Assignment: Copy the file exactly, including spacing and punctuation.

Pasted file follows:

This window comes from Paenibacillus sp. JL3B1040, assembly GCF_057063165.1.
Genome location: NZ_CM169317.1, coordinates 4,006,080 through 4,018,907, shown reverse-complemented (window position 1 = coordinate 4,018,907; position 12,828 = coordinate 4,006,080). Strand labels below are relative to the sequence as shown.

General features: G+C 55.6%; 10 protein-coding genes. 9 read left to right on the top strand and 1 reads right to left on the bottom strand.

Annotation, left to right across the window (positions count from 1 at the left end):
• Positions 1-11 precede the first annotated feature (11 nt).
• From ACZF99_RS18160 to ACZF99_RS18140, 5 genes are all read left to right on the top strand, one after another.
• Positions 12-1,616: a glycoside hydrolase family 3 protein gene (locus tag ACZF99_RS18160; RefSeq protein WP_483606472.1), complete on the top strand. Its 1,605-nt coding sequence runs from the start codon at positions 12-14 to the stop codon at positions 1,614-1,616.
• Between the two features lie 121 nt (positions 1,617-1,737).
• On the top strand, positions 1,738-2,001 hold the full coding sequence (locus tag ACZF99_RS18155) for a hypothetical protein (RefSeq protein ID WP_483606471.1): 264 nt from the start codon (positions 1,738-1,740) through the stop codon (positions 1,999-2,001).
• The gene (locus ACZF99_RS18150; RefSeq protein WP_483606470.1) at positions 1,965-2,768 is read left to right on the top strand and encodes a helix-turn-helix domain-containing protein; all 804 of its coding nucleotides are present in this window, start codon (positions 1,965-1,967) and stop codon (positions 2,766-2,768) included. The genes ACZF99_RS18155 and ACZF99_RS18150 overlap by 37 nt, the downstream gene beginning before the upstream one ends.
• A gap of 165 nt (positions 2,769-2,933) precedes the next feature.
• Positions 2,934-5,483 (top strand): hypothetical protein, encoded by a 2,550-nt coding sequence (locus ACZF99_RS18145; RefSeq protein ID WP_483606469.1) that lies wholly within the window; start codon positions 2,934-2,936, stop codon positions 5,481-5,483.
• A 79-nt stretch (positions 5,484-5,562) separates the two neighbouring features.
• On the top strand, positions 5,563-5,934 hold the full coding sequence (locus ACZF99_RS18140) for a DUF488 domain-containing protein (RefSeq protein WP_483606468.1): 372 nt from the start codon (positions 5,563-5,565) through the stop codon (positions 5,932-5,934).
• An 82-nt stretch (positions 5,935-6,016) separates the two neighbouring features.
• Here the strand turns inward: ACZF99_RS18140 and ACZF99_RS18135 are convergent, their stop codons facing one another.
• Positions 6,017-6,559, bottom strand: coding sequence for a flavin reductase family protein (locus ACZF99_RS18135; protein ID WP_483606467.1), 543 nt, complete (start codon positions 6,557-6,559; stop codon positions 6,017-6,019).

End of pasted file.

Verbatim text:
This window comes from Paenibacillus sp. JL3B1040, assembly GCF_057063165.1.
Genome location: NZ_CM169317.1, coordinates 4,006,080 through 4,018,907, shown reverse-complemented (window position 1 = coordinate 4,018,907; position 12,828 = coordinate 4,006,080). Strand labels below are relative to the sequence as shown.

General features: G+C 55.6%; 10 protein-coding genes. 9 read left to right on the top strand and 1 reads right to left on the bottom strand.

Annotation, left to right across the window (positions count from 1 at the left end):
• Positions 1-11 precede the first annotated feature (11 nt).
• From ACZF99_RS18160 to ACZF99_RS18140, 5 genes are all read left to right on the top strand, one after another.
• Positions 12-1,616: a glycoside hydrolase family 3 protein gene (locus tag ACZF99_RS18160; RefSeq protein WP_483606472.1), complete on the top strand. Its 1,605-nt coding sequence runs from the start codon at positions 12-14 to the stop codon at positions 1,614-1,616.
• Between the two features lie 121 nt (positions 1,617-1,737).
• On the top strand, positions 1,738-2,001 hold the full coding sequence (locus tag ACZF99_RS18155) for a hypothetical protein (RefSeq protein ID WP_483606471.1): 264 nt from the start codon (positions 1,738-1,740) through the stop codon (positions 1,999-2,001).
• The gene (locus ACZF99_RS18150; RefSeq protein WP_483606470.1) at positions 1,965-2,768 is read left to right on the top strand and encodes a helix-turn-helix domain-containing protein; all 804 of its coding nucleotides are present in this window, start codon (positions 1,965-1,967) and stop codon (positions 2,766-2,768) included. The genes ACZF99_RS18155 and ACZF99_RS18150 overlap by 37 nt, the downstream gene beginning before the upstream one ends.
• A gap of 165 nt (positions 2,769-2,933) precedes the next feature.
• Positions 2,934-5,483 (top strand): hypothetical protein, encoded by a 2,550-nt coding sequence (locus ACZF99_RS18145; RefSeq protein ID WP_483606469.1) that lies wholly within the window; start codon positions 2,934-2,936, stop codon positions 5,481-5,483.
• A 79-nt stretch (positions 5,484-5,562) separates the two neighbouring features.
• On the top strand, positions 5,563-5,934 hold the full coding sequence (locus ACZF99_RS18140) for a DUF488 domain-containing protein (RefSeq protein WP_483606468.1): 372 nt from the start codon (positions 5,563-5,565) through the stop codon (positions 5,932-5,934).
• An 82-nt stretch (positions 5,935-6,016) separates the two neighbouring features.
• Here the strand turns inward: ACZF99_RS18140 and ACZF99_RS18135 are convergent, their stop codons facing one another.
• Positions 6,017-6,559, bottom strand: coding sequence for a flavin reductase family protein (locus ACZF99_RS18135; protein ID WP_483606467.1), 543 nt, complete (start codon positions 6,557-6,559; stop codon positions 6,017-6,019).